William Petersen and Ian Barford in Endgame
(© Michael Brosilow)
William Petersen and Ian Barford in Endgame
(© Michael Brosilow)
Chicago's lively April calendar has two big events. First, Tony Award winning director Frank Galati stages Beckett's Endgame with William Petersen as Hamm, at the Steppenwolf Theatre Company (April 1-June 6). Although best-known for TV's CSI, Petersen is a member of the Steppenwolf Ensemble and a highly-respected stage veteran. Then, the much-ballyhoo'd Chicago company of Billy Elliot the Musical, already in previews, has its official opening on April 11 for an extended run at the Ford Center/Oriental Theatre. Eventually, this new Chicago cast will become the nucleus of a national touring company.

Other musical fare includes Michael John LaChiusa's Hello Again, based on the classic play of overlapping love affairs, La Ronde, to be staged by the Bohemian Theatre Ensemble at the Heartland Studio (April 2-May 1); also, the Sondheim-Lapine Into the Woods, presented by Porchlight Music Theatre at Theatre Building Chicago (April 3-May 30); and what is expected to be an innovative and intimate staging of Cabaret by The Hypocrites at the city-operated Storefront Theatre (April 15-May 23).

There are several more musicals as well: Fireworx Productions offers Cougars! The Musical at the Greenhouse (April 3-May 22); Noble Fool offers The 25th Anniversary Putnam County Spelling Bee at the Pheasant Run Resort (April 22-June 13); and Theatre at the Center presents I Do! I Do! (April 22-May 23) with local favorites Bernie Yvon and Heidi Ketternring.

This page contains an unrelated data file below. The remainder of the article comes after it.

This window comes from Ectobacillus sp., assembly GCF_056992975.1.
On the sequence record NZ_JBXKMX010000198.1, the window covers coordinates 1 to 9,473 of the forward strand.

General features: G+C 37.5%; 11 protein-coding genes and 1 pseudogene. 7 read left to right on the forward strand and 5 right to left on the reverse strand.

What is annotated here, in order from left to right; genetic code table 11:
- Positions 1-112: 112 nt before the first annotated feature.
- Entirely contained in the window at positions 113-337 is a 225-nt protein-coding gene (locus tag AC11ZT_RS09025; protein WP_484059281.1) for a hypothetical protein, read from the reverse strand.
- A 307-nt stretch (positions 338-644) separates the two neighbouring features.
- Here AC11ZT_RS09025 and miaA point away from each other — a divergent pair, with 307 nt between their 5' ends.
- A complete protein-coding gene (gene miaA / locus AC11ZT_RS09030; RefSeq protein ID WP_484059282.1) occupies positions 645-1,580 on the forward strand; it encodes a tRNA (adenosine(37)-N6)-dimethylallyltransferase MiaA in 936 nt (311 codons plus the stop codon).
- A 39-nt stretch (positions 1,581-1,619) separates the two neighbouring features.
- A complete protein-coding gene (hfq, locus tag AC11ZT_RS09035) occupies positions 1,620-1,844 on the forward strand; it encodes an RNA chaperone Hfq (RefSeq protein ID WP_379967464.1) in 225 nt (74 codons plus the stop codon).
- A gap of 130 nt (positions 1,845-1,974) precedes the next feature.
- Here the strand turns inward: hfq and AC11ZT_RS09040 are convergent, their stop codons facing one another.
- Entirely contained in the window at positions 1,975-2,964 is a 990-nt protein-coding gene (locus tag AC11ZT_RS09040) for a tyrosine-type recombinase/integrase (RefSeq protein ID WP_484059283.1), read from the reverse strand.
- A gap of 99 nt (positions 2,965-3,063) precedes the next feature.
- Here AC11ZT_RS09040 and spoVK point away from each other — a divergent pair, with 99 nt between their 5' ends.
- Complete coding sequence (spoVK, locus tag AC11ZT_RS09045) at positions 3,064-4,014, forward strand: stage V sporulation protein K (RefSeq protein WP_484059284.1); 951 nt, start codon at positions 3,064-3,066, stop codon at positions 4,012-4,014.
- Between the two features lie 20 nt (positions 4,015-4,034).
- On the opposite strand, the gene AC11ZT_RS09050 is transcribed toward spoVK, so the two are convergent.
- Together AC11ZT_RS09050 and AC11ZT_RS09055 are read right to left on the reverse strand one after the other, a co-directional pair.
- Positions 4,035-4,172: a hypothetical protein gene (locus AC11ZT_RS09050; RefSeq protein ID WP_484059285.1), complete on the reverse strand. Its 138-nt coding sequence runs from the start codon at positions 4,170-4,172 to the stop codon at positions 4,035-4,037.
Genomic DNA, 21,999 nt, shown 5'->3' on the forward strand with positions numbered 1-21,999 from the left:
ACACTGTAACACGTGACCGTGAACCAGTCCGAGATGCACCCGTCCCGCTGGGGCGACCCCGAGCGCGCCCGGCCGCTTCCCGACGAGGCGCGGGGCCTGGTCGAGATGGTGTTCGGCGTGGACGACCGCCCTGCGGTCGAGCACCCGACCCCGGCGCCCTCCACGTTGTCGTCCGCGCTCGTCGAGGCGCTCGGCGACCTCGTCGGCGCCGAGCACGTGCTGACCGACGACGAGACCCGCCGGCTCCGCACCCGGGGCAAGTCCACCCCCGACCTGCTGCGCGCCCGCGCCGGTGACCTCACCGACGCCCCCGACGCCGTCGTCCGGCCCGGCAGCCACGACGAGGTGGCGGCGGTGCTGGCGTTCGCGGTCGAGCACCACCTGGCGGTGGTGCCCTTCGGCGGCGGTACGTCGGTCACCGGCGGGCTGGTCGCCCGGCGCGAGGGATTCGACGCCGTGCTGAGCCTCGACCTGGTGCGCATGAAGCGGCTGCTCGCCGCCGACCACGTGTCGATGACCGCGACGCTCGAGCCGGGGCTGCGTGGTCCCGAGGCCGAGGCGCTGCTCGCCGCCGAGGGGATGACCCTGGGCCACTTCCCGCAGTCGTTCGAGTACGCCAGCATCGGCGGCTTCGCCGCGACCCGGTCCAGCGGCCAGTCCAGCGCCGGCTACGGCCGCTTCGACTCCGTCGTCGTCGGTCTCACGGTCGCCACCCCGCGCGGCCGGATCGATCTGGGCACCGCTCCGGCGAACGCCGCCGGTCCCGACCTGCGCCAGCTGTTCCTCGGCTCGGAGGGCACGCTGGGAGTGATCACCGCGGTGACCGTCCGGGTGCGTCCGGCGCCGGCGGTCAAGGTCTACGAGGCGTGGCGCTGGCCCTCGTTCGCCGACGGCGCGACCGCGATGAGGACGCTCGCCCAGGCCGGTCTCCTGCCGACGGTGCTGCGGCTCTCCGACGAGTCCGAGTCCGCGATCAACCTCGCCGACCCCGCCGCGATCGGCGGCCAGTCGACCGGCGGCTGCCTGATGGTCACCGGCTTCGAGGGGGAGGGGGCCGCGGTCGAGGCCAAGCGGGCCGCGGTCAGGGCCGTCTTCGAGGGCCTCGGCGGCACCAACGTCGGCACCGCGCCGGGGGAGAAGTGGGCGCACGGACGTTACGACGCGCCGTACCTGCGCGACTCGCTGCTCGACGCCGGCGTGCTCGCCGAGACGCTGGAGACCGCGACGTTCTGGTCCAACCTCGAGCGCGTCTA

Despite the continuing economic squeeze, several theaters are thinking big with very large-cast productions. The Griffin Theatre closes the season with 27 actors in a rare revival of Stage Door, the 1936 back stage drama by Edna Ferber and George S. Kaufman, at Theatre Building Chicago (April 3-May 23); Provision Theatre trumps them with a cast of 30 for director Timothy Gregory's world premiere adaptation of The Hiding Place, the World War II memoir by Corrie ten Boom, at the Chernin Center (April 10-May 23); and Lookingglass Theatre remounts its mythological circus tale, Hephaestus, at the Goodman Theatre (April 7-May 23) with a cast of 14 including three of the Flying Wallendas and their in-laws, who will stage a seven-person pyramid on the high wire as part of the show.

Contemporary drama is represented at The Plagiarists with Gregory Peters' historical drama, The Wreck of the Medusa, at Angel Island Theatre (April 8-May 9); and at New Leaf Theatre with Sam Shepard's newly-revised version of Curse of the Starving Class, at the Lincoln Park Cultural Center (April 15-May 23). There's also the world premiere of Six Dead Queens and an Inflatable Henry, a comedy about Henry VIII and his wives, at Piccolo Theatre (April 16-June 5); and John Robin Baitz's Ten Unknowns, offered by Will Act for Food at the Athenaeum (April 23-May 29). Classical drama has little to show this month except ShawChicago's staging of George Bernard Shaw's The Doctor's Dilemma at the Chicago Cultural Center Studio (April 12-May 10).

As usual, the Chicago theater calendar offers a few unique happenings. The rap artist known as GQ, famous for his own rap adaptations of Shakespeare, appears in the hip-hop-inspired work of another writer, Kristopher Diaz, as American Theatre Company rocks the North Side with Welcome to Arroyo's (April 15-May 16). Then, Theatre Wit unveils its $1.2 million make-over of the former Bailiwick Arts Center with the regional premiere of Penny Pension's Spin (April 11-May 6). The improved venue features three performances spaces of 99 seats, a lobby wine bar and gallery and improved audience amenities.